Is an MBA still worth it? The answer is a resounding yes, according to MBA alumna Cintia Tavella from INSEAD, who graduated at the height of the global financial crisis.
Life after Lehman Brothers collapsed bears some resemblance to the current coronavirus crisis: a deeply impacted jobs market, concerns over whether time out of work to study is worth it, and questions over what the economic recovery will look like.
With an invaluable support network, new knowledge, and accelerated personal development, Cintia says there is both immediate and long-term value to be had from going to business school, especially during a time of economic downturn.
The value of an MBA in a crisis
Cintia graduated at the end of 2007 and went straight into investment banking with Citi Group. However, because of the financial crisis she was let go after a year.
Her advice for graduating in a time of crisis is to be patient. You might not get your dream role right away, or like her you might find yourself out of work unexpectedly.
“I had to reassess when I couldn’t get my next corporate job,” she recalls. “I knew I needed to continue growing and building knowledge. It wasn’t about what I’d be getting paid but how I could keep myself relevant in the business community and keep learning through difficult times.”
This is where the value of an MBA came into play.
That’s where INSEAD gives amazing value because you have access to the alumni network, people who want to help you.
Together with a Chicago Booth alum she met through her INSEAD network, Cintia initially began as a freelance consultant in Singapore, working with the government to help entrepreneurs hone their pitches and get in front of venture capitalists. She then moved on to strategy and M&A roles with AXA before joining the Richard Chandler Corporation in investments. A four-and-a-half-year career with Diageo followed, before Cintia joined Expedia in March 2017, as a director for strategic growth initiatives.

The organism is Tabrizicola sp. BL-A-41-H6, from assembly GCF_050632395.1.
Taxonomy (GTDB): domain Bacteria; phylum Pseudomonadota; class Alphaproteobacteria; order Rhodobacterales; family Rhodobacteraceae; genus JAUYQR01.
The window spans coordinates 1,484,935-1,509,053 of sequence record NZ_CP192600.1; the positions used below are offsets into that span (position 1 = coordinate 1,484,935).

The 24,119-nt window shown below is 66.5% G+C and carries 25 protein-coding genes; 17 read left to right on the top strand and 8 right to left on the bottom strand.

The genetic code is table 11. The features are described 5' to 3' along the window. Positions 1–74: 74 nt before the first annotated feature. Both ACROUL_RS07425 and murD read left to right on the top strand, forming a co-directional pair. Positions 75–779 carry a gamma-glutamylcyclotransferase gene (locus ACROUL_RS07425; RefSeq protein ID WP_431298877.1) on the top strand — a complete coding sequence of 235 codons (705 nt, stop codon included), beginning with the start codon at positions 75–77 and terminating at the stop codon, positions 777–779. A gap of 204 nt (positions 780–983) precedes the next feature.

The story of her role with Expedia is a story of how invaluable an MBA network can be. Cintia explains that each of her roles post-MBA were facilitated by INSEAD alumni.
After freelance consulting, she worked in strategy and M&A with AXA before joining the Richard Chandler Corporation in investments.
A four-and-a-half-year career with Diageo followed that before Cintia joined Expedia in March 2017, as a director for strategic growth initiatives.
Utilising your network during a time of crisis isn’t just about finding a job but also finding a mentor, someone who has gone through something similar and is able to offer their advice, their perspective.
As part of her role as the president of the INSEAD Alumni Association in Singapore, she has created a mentorship program that will help MBA students graduating from INSEAD this year to navigate the next period in their careers.
“We want to be here to help them, to tell them that though it’s a hard time the network is here for you and things will get better."
This article was originally published on BusinessBecause.